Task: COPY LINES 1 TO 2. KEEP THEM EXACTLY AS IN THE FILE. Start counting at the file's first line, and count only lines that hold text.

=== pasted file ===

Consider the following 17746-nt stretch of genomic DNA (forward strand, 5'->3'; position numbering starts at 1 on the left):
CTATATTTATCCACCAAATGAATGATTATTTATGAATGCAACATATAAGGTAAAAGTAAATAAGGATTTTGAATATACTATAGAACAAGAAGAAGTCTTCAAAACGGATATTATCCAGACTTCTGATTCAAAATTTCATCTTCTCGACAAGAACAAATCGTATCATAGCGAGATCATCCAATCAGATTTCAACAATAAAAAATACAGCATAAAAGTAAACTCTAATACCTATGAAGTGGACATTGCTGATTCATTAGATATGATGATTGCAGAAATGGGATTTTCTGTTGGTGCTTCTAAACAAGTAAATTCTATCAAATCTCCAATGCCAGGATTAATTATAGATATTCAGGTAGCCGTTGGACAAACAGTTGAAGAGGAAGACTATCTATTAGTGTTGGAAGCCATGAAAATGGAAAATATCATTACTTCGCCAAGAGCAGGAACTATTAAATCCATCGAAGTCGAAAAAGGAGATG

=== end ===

Consider the following 17746-nt stretch of genomic DNA (forward strand, 5'->3'; position numbering starts at 1 on the left):
CTATATTTATCCACCAAATGAATGATTATTTATGAATGCAACATATAAGGTAAAAGTAAATAAGGATTTTGAATATACTATAGAACAAGAAGAAGTCTTCAAAACGGATATTATCCAGACTTCTGATTCAAAATTTCATCTTCTCGACAAGAACAAATCGTATCATAGCGAGATCATCCAATCAGATTTCAACAATAAAAAATACAGCATAAAAGTAAACTCTAATACCTATGAAGTGGACATTGCTGATTCATTAGATATGATGATTGCAGAAATGGGATTTTCTGTTGGTGCTTCTAAACAAGTAAATTCTATCAAATCTCCAATGCCAGGATTAATTATAGATATTCAGGTAGCCGTTGGACAAACAGTTGAAGAGGAAGACTATCTATTAGTGTTGGAAGCCATGAAAATGGAAAATATCATTACTTCGCCAAGAGCAGGAACTATTAAATCCATCGAAGTCGAAAAAGGAGATG